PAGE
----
Effect of MTHFR 677C>T on plasma total homocysteine levels in renal graft recipients. (1/3426)

BACKGROUND: Hyperhomocysteinemia is an established, independent risk factor for vascular disease morbidity and mortality. The 5,10-methylenetetrahydrofolate reductase (MTHFR) gene polymorphism C677T has been shown to result in increased total homocysteine concentrations on the basis of low folate levels caused by a decreased enzyme activity. The effect of this polymorphism on total homocysteine and folate plasma levels in renal transplant patients is unknown. METHODS: We screened 636 kidney graft recipients for the presence of the MTHFR C677T gene polymorphism. The major determinants of total homocysteine and folate plasma concentrations of 63 patients, who were identified to be homozygous for this gene polymorphism compared with heterozygotes (N = 63), and patients with wild-type alleles (N = 63), who were matched for sex, age, glomerular filtration rate (GFR), and body mass index, were identified by analysis of covariance. The variables included sex, age, GFR, body mass index, time since transplantation, folate and vitamin B12 levels, the use of azathioprine, and the MTHFR genotype. To investigate the impact of the kidney donor MTHFR genotype on total homocysteine and folate plasma concentrations, a similar model was applied in 111 kidney graft recipients with stable graft function, in whom the kidney donor C677T MTHFR gene polymorphism was determined. RESULTS: The allele frequency of the C677T polymorphism in the MTHFR gene was 0.313 in the whole study population [wild-type (CC), 301; heterozygous (CT), 272; and homozygous mutant (TT), 63 patients, respectively] and showed no difference in the patient subgroups with various renal diseases. The MTHFR C677T gene polymorphism significantly influenced total homocysteine and folate plasma concentrations in renal transplant recipients (P = 0.0009 and P = 0.0002, respectively). Furthermore, a significant influence of the GFR (P = 0.0001), folate levels (P = 0.0001), age (P = 0.0001), body mass index (P = 0.0001), gender (P = 0.0005), and vitamin B12 levels (P = 0.004) on total homocysteine concentrations was observed. The donor MTHFR gene polymorphism had no influence on total homocysteine and folate levels. Geometric mean total homocysteine levels in patients homozygous for the mutant MTHFR allele were 18.6 micromol/liter compared with 14.6 micromol/liter and 14.9 micromol/liter in patients heterozygous for the MTHFR gene polymorphism and those with wild-type alleles (P < 0.05 for TT vs. CT and CC). Geometric mean folate levels were lower in CT and TT patients (11.2 and 10.2 nmol/liter) compared with CC patients (13.6 nmol/liter, P < 0.05 vs. CT and TT). CONCLUSIONS: This study demonstrates that homozygosity for the C677T polymorphism in the MTHFR gene significantly increases total homocysteine concentrations and lowers folate levels in kidney graft recipients, even in patients with excellent renal function (GFR more than median). These findings have important implications for risk evaluation and vitamin intervention therapy in these patients who carry an increased risk for the development of cardiovascular disease.  (+info)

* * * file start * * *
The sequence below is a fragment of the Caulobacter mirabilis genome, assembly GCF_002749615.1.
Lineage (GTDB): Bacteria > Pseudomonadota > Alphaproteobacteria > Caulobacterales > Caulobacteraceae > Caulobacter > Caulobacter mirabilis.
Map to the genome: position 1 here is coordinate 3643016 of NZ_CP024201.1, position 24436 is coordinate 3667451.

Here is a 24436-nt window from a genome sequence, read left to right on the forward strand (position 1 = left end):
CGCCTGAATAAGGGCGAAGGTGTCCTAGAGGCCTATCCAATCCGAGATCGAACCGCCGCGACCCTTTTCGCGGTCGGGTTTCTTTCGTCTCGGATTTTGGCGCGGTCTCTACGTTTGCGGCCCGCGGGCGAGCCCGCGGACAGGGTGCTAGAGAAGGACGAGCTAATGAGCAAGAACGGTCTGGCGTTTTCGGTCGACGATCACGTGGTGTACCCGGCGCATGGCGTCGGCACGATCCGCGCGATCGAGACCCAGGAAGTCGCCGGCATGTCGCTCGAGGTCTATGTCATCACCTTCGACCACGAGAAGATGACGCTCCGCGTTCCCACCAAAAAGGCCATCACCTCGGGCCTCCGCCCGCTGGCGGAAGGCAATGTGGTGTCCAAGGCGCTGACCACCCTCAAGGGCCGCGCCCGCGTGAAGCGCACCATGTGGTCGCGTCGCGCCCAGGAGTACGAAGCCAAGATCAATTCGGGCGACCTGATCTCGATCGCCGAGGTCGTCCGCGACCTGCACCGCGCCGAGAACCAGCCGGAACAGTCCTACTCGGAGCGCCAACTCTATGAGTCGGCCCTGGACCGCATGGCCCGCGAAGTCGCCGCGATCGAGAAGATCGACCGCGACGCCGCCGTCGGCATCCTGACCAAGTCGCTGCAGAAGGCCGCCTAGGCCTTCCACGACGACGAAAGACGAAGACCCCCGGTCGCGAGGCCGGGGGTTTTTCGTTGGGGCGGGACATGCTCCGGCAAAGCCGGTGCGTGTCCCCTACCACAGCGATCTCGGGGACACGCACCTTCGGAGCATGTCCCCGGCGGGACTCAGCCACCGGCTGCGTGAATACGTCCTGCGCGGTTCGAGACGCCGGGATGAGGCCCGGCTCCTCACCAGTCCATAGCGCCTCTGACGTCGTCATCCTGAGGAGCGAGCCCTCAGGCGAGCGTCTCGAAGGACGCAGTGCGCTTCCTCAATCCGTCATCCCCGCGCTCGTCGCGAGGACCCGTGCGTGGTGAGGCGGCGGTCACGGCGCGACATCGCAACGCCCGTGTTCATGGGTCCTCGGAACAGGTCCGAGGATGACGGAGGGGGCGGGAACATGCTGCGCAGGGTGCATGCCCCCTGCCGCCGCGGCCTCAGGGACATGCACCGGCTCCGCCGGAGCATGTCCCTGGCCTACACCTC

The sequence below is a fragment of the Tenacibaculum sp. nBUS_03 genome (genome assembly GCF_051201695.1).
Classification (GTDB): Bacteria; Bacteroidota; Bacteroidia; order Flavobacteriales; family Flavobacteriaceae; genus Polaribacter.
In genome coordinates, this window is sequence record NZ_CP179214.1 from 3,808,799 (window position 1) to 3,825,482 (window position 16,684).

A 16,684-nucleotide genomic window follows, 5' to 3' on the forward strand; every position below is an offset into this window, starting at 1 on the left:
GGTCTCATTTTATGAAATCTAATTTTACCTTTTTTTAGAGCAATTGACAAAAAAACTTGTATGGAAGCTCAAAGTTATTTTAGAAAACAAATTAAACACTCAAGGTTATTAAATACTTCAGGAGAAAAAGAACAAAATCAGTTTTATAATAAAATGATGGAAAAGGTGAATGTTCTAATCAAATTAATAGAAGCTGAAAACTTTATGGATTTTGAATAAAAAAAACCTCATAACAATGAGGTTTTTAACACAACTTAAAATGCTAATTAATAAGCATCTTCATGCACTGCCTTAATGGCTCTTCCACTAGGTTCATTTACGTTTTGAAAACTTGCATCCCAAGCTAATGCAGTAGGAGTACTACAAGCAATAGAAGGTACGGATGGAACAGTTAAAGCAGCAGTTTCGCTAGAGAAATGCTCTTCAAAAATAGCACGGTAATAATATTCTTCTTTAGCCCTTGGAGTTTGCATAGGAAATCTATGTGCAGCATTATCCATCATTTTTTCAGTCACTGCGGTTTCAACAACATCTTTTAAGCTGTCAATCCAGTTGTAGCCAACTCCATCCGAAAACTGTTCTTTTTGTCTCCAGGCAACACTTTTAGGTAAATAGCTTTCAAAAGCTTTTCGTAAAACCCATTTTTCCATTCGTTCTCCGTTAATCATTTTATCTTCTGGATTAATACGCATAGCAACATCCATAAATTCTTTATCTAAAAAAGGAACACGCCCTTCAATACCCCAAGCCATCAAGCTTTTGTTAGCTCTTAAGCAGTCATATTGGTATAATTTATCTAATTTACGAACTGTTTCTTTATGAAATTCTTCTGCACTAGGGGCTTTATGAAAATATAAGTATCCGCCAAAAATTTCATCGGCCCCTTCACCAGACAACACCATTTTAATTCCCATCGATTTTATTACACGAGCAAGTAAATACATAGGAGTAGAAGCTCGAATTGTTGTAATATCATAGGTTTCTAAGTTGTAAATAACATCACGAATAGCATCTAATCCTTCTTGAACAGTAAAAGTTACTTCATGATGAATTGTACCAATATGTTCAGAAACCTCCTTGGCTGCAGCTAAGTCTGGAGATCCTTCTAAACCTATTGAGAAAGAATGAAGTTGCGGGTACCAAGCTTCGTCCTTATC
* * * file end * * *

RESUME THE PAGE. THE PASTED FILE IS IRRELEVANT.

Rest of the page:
A prospective, randomized trial of tacrolimus/prednisone versus tacrolimus/prednisone/mycophenolate mofetil in renal transplant recipients. (2/3426)

BACKGROUND: Between September 20, 1995 and September 20, 1997, 208 adult patients undergoing renal transplantation were randomized to receive tacrolimus/prednisone (n=106) or tacrolimus/prednisone/mycophenolate mofetil (n=102), with the goal of reducing the incidence of rejection. METHODS: The mean recipient age was 50.7+/-13.7 years. Sixty-three (30.3%) patients were 60 years of age or older at the time of transplantation. The mean donor age was 34.5+/-21.7 years. The mean cold ischemia time was 30.5+/-9.2 hr. The mean follow-up is 15+/-7 months. RESULTS: The overall 1-year actuarial patient survival was 94%; the overall 1-year actuarial graft survival was 87%. When the patient and graft survival data were stratified to recipients under the age of 60 who did not have delayed graft function, the overall 1-year actuarial patient survival was 97%, and the corresponding 1-year actuarial graft survival was 93%. There were no differences between the two groups. The overall incidence of rejection was 36%; in the double-therapy group, it was 44%, whereas in the triple therapy group, it was 27% (P=0.014). The mean serum creatinine was 1.6+/-0.8 mg/dl. A total of 36% of the successfully transplanted patients were taken off prednisone; 32% of the patients were taken off antihypertensive medications. The incidence of delayed graft function was 21%, the incidence of cytomegalovirus was 12.5%, and the initial and final incidences of posttransplant insulin-dependent diabetes mellitus were 7.0% and 2.9%; again, there was no difference between the two groups. CONCLUSIONS: This trial suggests that the combination of tacrolimus, steroids, and mycophenolate mofetil is associated with excellent patient and graft survival and a lower incidence of rejection than the combination of tacrolimus and steroids.  (+info)